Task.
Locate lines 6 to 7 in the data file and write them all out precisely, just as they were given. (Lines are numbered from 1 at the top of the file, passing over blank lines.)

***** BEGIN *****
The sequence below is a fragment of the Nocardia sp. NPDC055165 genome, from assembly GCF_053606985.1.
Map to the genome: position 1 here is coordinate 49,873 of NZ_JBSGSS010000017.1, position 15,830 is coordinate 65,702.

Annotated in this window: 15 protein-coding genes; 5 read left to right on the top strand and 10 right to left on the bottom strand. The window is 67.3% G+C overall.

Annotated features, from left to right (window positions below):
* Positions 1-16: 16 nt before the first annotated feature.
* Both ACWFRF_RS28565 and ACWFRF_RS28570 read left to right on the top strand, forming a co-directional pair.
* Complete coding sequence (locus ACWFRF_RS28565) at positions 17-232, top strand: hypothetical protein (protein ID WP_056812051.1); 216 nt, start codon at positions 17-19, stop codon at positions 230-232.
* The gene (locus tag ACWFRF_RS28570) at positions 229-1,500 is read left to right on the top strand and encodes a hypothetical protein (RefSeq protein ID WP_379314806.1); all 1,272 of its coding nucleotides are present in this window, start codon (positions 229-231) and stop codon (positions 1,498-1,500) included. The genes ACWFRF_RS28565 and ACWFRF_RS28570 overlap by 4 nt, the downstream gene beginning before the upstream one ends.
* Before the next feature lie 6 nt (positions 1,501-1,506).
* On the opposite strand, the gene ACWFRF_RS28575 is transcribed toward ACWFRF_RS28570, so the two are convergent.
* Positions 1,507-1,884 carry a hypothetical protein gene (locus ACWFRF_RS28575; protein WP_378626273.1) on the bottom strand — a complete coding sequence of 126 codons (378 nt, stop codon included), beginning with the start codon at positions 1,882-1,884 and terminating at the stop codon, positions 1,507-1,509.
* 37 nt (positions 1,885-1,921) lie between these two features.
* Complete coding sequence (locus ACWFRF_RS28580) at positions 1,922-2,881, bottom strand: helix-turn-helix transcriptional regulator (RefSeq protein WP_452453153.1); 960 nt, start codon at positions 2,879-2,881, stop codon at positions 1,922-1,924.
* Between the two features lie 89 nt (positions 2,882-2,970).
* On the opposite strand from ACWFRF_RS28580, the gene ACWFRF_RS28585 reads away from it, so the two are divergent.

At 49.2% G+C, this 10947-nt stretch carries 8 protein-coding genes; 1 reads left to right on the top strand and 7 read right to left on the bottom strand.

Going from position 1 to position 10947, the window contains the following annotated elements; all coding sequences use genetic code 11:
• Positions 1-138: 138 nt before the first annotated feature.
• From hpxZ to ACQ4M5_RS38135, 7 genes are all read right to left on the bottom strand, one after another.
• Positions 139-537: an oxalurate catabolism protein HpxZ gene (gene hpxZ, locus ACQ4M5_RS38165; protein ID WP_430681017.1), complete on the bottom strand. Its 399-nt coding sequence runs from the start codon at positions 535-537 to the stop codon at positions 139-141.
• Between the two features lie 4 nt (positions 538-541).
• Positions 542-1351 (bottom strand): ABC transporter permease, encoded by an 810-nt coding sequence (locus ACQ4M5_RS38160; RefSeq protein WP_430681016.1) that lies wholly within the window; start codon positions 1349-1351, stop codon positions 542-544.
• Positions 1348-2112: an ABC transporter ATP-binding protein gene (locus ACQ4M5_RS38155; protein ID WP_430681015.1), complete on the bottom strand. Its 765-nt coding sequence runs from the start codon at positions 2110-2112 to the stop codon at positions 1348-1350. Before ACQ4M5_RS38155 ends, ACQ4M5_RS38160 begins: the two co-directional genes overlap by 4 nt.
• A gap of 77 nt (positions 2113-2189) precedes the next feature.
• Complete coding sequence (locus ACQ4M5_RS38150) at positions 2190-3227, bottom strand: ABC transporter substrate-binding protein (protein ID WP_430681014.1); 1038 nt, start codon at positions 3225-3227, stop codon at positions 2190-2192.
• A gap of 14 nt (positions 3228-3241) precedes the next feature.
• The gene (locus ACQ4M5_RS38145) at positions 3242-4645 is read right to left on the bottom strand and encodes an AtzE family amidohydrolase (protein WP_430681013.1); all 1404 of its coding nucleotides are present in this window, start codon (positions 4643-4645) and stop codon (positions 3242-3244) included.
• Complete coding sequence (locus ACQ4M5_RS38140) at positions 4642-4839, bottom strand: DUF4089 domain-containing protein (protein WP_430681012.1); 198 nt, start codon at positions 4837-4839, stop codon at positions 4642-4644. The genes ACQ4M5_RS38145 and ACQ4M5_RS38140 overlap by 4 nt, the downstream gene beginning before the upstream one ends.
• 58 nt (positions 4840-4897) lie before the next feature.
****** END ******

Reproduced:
* Both ACWFRF_RS28565 and ACWFRF_RS28570 read left to right on the top strand, forming a co-directional pair.
* Complete coding sequence (locus ACWFRF_RS28565) at positions 17-232, top strand: hypothetical protein (protein ID WP_056812051.1); 216 nt, start codon at positions 17-19, stop codon at positions 230-232.